But it’s also easy for those outside, and even within our community to falter, given how LGBTQ+ history is rarely taught in schools, and much of the true legacy of why we celebrate June has often been erased and sanitized. Where is the diversity and rebellion that has gotten us the freedoms we now have today? Where are the Black and brown transgender women who paved the way? Transgender activists Marsha P. Johnson and Sylvia Rivera were integral to the June 28, 1969, riot at Stonewall Inn that marked the beggining of a deliberate stand against state-sanctioned violence. The two fierce Black and brown rebels had enough, and made their voices and actions heard against the continuous police brutality and harassment that targeted the historic gay bar. Stonewall was a vengeful revolution that inspired countless cities across America to fight back in the name of LGBTQ+ equality. These LGBTQ+ freedom fighters fought for equity, access, and inclusion — not free markets to grossly sell to their community.
Hollow campaigns that only speak to our purchasing power are myopic in scope and harmful in the long run, and Pride month is still one that lacks understanding and purpose in the public eye. At a time when LGBTQ+ liberties are under attack, this financial capital and corporate muscle should be shifted toward advancing policy and dismantling institutions that continue to infringe upon our rights rather than posturing with limited-edition packaging or merchandise while speaking broadly about how “love is love.” Organizations that cater to us during June should re-prioritize what Pride means: It’s a party and it’s a protest.
There are a few notable community groups who are fighting back against this growing trend of a corporate Pride takeover. In New York, the Queer Liberation March movement has been actively centering diverse voices to combat police injustice, transphobia, and classism. In Philadelphia, a QTPOC Take Pride Back movement focused on racial equity and anti-capitalism ways to celebrate the LGBTQ+ community. Across the world, activists have disavowed police presence at Pride, and more and more organizations are being held accountable to commit the proceeds from their merch towards activist groups. It’s efforts like these that can actually help to make our visibility more inclusive and reflective of the spirit of Stonewall.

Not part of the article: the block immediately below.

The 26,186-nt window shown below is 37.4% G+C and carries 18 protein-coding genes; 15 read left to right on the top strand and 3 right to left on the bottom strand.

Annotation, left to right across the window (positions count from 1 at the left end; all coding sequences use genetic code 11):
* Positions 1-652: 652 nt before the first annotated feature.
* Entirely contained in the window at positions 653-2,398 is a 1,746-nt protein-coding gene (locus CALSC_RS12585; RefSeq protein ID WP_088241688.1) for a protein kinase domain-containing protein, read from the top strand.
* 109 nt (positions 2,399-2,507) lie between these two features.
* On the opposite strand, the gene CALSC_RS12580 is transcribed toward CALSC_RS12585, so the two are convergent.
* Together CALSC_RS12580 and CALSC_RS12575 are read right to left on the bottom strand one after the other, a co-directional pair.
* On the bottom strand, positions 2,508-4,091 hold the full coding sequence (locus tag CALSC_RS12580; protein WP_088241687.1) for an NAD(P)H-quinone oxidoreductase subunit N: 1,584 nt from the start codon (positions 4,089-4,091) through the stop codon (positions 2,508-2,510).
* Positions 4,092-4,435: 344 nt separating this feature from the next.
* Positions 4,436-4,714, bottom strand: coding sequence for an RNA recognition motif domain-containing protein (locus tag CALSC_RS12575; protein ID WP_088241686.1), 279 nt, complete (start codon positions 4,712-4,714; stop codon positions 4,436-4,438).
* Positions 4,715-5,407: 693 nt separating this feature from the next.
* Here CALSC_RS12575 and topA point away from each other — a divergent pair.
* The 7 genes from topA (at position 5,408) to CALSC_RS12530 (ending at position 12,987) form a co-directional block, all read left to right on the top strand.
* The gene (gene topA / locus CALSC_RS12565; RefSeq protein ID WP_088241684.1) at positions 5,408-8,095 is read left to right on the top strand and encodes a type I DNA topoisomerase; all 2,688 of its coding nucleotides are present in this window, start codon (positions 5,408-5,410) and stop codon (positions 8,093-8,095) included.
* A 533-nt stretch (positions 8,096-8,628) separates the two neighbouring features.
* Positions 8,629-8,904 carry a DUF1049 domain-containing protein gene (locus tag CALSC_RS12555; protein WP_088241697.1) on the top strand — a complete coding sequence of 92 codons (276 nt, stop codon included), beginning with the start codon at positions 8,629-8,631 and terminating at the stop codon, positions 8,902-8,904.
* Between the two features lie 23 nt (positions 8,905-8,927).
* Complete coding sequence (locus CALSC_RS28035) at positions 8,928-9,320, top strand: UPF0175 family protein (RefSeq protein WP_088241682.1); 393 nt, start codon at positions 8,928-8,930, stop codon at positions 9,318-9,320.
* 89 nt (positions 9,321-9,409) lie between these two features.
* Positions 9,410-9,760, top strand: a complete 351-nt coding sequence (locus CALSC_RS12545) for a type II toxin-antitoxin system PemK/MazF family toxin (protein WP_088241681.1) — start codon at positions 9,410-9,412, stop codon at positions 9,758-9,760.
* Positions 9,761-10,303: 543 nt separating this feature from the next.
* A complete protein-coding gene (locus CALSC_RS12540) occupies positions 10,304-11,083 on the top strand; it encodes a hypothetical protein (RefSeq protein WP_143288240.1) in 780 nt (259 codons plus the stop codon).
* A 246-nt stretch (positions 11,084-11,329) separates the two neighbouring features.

Corporate sponsors need to do more than just use this month to sell to us, and instead make equitable contributions to the stability of our queer-led spaces and the policy that sustains us. I don’t know what the best alternative would look like — and I’m well aware of the fact that promising money away from a company’s bottom line is less a corporate business model than a socialist best-case-scenario — but I do know that the current model of only caring about LGBTQ+ visibility for 30 out of 365 days is unsustainable. Hire us instead, whether it’s behind the scenes or in front of the camera: We’re still here, queer, and have bills to pay come Christimas or Valentine’s day or some random Tuesday in September. We still have money to spend then, too; imagine how radical a pro-LGBTQ+ campaign would be at a time when other corporate sponsors have seemingly abandoned it and us, just because of what the calendar says.
Until then, my Black queer money, time, and energy will no longer fuel a commercial enterprise that exploits the legacy and activism of my ancestors for profit.